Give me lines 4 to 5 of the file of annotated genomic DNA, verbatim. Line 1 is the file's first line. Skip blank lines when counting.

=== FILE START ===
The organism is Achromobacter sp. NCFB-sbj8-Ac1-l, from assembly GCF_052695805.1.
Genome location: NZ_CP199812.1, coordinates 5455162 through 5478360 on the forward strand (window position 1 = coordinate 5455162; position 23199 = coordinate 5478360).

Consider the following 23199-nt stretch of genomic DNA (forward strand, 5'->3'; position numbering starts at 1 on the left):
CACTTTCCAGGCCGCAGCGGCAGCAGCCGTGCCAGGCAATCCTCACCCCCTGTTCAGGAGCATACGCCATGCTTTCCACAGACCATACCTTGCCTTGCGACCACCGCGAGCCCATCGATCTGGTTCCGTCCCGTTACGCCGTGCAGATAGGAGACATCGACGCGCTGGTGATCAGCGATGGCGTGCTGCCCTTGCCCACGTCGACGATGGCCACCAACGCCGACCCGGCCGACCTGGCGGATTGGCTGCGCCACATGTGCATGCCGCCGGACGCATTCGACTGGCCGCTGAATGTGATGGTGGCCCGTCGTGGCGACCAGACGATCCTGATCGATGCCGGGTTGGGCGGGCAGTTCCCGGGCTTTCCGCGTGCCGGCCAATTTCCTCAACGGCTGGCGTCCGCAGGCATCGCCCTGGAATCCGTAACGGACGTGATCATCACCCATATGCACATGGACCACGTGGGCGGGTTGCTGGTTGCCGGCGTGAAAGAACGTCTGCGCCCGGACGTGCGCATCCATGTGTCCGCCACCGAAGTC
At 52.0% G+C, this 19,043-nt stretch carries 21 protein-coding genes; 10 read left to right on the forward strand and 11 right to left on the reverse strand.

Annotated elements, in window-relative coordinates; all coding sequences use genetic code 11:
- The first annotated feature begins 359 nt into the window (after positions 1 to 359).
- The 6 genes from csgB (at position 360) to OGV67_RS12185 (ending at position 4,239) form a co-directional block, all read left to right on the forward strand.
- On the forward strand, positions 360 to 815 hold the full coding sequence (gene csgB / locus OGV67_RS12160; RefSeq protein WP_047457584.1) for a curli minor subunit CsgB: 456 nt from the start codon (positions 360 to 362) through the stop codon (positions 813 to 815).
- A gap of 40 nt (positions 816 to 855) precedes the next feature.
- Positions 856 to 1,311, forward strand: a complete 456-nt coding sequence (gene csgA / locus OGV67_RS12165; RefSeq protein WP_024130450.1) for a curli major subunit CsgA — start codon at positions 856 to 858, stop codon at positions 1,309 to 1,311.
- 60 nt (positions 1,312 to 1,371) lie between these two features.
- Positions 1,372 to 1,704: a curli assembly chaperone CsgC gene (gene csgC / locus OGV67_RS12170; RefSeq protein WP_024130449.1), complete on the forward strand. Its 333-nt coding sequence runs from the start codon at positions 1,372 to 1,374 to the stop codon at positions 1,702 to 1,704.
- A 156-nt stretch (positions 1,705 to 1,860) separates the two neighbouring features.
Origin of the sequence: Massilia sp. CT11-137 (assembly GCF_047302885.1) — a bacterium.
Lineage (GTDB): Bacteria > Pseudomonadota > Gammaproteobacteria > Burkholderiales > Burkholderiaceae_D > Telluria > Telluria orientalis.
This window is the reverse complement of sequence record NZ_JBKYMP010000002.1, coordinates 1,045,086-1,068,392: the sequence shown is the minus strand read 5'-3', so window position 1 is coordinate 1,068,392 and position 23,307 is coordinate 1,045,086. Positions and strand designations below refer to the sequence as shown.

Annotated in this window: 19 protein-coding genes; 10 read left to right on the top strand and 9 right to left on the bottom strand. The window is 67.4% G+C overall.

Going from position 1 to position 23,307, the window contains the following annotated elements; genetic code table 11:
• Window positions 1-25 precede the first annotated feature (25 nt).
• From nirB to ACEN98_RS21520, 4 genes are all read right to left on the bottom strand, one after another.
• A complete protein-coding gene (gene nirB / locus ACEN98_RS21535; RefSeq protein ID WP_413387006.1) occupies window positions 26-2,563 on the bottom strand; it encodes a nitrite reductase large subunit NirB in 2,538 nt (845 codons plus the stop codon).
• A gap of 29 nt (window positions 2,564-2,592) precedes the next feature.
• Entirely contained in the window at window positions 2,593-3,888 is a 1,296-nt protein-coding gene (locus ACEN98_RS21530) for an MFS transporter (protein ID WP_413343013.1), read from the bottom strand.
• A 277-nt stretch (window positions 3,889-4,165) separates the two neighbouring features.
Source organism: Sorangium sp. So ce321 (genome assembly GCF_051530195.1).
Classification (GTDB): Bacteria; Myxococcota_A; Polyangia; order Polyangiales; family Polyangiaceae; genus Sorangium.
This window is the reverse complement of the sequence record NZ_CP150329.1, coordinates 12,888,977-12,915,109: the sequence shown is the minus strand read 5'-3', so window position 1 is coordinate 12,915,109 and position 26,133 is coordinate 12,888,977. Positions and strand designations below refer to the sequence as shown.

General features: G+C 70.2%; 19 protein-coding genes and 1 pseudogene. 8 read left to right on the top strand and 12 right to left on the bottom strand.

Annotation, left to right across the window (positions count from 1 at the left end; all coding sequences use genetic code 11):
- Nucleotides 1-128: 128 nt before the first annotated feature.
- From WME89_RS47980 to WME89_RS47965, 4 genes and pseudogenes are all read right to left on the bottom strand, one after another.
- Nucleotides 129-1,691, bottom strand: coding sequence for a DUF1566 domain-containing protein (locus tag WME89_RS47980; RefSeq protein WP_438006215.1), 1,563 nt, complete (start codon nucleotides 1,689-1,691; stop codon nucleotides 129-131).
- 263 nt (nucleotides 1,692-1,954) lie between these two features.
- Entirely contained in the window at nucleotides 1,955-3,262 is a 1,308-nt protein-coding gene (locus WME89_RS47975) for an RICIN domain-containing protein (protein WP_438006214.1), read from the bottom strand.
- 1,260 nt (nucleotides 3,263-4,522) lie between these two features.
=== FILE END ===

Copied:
CACTTTCCAGGCCGCAGCGGCAGCAGCCGTGCCAGGCAATCCTCACCCCCTGTTCAGGAGCATACGCCATGCTTTCCACAGACCATACCTTGCCTTGCGACCACCGCGAGCCCATCGATCTGGTTCCGTCCCGTTACGCCGTGCAGATAGGAGACATCGACGCGCTGGTGATCAGCGATGGCGTGCTGCCCTTGCCCACGTCGACGATGGCCACCAACGCCGACCCGGCCGACCTGGCGGATTGGCTGCGCCACATGTGCATGCCGCCGGACGCATTCGACTGGCCGCTGAATGTGATGGTGGCCCGTCGTGGCGACCAGACGATCCTGATCGATGCCGGGTTGGGCGGGCAGTTCCCGGGCTTTCCGCGTGCCGGCCAATTTCCTCAACGGCTGGCGTCCGCAGGCATCGCCCTGGAATCCGTAACGGACGTGATCATCACCCATATGCACATGGACCACGTGGGCGGGTTGCTGGTTGCCGGCGTGAAAGAACGTCTGCGCCCGGACGTGCGCATCCATGTGTCCGCCACCGAAGTC
At 52.0% G+C, this 19,043-nt stretch carries 21 protein-coding genes; 10 read left to right on the forward strand and 11 right to left on the reverse strand.